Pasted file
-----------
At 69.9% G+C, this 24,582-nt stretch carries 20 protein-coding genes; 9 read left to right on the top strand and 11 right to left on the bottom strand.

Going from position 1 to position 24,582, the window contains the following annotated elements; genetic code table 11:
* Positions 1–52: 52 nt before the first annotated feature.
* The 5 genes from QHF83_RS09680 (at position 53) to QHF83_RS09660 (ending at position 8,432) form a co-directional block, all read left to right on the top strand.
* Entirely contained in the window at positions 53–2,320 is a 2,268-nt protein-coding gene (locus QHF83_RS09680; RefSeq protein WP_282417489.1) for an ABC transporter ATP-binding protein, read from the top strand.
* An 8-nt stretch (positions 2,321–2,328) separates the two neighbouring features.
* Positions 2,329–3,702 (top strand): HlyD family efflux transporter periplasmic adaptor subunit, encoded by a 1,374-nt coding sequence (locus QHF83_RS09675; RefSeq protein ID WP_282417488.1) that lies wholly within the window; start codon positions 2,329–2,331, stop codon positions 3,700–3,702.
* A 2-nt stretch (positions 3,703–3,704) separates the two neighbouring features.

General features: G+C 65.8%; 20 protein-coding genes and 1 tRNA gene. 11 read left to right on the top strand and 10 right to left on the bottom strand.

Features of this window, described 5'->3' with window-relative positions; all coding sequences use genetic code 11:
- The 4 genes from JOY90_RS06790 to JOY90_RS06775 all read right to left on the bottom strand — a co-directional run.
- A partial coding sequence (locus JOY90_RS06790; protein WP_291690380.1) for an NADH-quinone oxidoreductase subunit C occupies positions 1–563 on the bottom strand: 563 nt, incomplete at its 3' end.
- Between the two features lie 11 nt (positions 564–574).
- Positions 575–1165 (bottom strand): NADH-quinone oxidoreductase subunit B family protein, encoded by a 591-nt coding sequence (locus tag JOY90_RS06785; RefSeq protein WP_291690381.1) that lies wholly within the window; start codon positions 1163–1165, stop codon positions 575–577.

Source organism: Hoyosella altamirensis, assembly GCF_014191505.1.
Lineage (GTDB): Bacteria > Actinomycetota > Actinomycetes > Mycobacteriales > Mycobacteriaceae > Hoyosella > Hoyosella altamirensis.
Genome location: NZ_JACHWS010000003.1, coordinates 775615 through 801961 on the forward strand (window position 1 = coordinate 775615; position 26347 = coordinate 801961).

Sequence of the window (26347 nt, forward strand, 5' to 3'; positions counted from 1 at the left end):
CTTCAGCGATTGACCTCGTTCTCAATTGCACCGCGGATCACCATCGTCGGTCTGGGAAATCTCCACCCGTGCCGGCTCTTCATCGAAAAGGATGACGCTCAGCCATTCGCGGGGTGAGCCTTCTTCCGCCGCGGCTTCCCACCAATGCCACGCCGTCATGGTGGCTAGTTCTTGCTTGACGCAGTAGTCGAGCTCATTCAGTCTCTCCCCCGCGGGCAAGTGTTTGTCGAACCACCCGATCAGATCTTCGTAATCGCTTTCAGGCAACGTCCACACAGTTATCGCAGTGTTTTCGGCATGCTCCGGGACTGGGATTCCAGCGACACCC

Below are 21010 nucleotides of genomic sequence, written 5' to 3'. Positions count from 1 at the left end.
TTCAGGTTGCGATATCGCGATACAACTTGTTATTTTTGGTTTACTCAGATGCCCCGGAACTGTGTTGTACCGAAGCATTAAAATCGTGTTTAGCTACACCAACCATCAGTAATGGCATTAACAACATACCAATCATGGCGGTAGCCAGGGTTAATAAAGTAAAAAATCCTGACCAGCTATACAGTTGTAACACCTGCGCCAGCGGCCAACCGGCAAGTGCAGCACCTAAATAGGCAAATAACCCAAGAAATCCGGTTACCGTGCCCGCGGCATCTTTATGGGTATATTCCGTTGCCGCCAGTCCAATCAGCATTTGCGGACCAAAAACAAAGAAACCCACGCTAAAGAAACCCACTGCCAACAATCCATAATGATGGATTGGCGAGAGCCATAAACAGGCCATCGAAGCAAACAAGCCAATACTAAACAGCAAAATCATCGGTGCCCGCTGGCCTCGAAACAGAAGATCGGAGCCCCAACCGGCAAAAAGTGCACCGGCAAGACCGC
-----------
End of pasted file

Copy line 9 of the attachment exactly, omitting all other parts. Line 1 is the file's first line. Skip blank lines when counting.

General features: G+C 65.8%; 20 protein-coding genes and 1 tRNA gene. 11 read left to right on the top strand and 10 right to left on the bottom strand.